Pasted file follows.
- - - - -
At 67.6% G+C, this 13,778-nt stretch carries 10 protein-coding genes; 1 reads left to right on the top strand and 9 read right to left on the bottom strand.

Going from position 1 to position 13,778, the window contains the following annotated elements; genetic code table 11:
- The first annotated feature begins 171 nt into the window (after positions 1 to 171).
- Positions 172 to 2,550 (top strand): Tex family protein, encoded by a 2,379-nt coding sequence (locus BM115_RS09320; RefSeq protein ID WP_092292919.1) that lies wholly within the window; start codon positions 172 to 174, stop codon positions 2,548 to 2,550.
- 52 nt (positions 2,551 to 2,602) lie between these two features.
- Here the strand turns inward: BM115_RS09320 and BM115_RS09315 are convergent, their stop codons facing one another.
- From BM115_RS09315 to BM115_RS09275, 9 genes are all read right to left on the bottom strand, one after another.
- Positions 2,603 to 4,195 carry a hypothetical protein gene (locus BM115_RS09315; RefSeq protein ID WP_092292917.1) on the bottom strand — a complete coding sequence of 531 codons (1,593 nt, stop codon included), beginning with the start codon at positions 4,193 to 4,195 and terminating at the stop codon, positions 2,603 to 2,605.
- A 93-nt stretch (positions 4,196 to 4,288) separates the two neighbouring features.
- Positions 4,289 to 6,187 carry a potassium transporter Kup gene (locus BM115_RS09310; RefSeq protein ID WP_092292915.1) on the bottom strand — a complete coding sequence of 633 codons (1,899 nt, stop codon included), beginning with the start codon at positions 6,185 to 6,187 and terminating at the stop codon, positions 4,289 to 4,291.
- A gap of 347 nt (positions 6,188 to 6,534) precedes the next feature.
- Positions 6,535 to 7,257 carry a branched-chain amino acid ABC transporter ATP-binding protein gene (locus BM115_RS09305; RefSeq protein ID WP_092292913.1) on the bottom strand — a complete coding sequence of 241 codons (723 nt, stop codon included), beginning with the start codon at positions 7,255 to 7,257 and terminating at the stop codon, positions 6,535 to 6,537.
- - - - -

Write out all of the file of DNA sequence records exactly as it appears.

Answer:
At 67.6% G+C, this 13,778-nt stretch carries 10 protein-coding genes; 1 reads left to right on the top strand and 9 read right to left on the bottom strand.

Going from position 1 to position 13,778, the window contains the following annotated elements; genetic code table 11:
- The first annotated feature begins 171 nt into the window (after positions 1 to 171).
- Positions 172 to 2,550 (top strand): Tex family protein, encoded by a 2,379-nt coding sequence (locus BM115_RS09320; RefSeq protein ID WP_092292919.1) that lies wholly within the window; start codon positions 172 to 174, stop codon positions 2,548 to 2,550.
- 52 nt (positions 2,551 to 2,602) lie between these two features.
- Here the strand turns inward: BM115_RS09320 and BM115_RS09315 are convergent, their stop codons facing one another.
- From BM115_RS09315 to BM115_RS09275, 9 genes are all read right to left on the bottom strand, one after another.
- Positions 2,603 to 4,195 carry a hypothetical protein gene (locus BM115_RS09315; RefSeq protein ID WP_092292917.1) on the bottom strand — a complete coding sequence of 531 codons (1,593 nt, stop codon included), beginning with the start codon at positions 4,193 to 4,195 and terminating at the stop codon, positions 2,603 to 2,605.
- A 93-nt stretch (positions 4,196 to 4,288) separates the two neighbouring features.
- Positions 4,289 to 6,187 carry a potassium transporter Kup gene (locus BM115_RS09310; RefSeq protein ID WP_092292915.1) on the bottom strand — a complete coding sequence of 633 codons (1,899 nt, stop codon included), beginning with the start codon at positions 6,185 to 6,187 and terminating at the stop codon, positions 4,289 to 4,291.
- A gap of 347 nt (positions 6,188 to 6,534) precedes the next feature.
- Positions 6,535 to 7,257 carry a branched-chain amino acid ABC transporter ATP-binding protein gene (locus BM115_RS09305; RefSeq protein ID WP_092292913.1) on the bottom strand — a complete coding sequence of 241 codons (723 nt, stop codon included), beginning with the start codon at positions 7,255 to 7,257 and terminating at the stop codon, positions 6,535 to 6,537.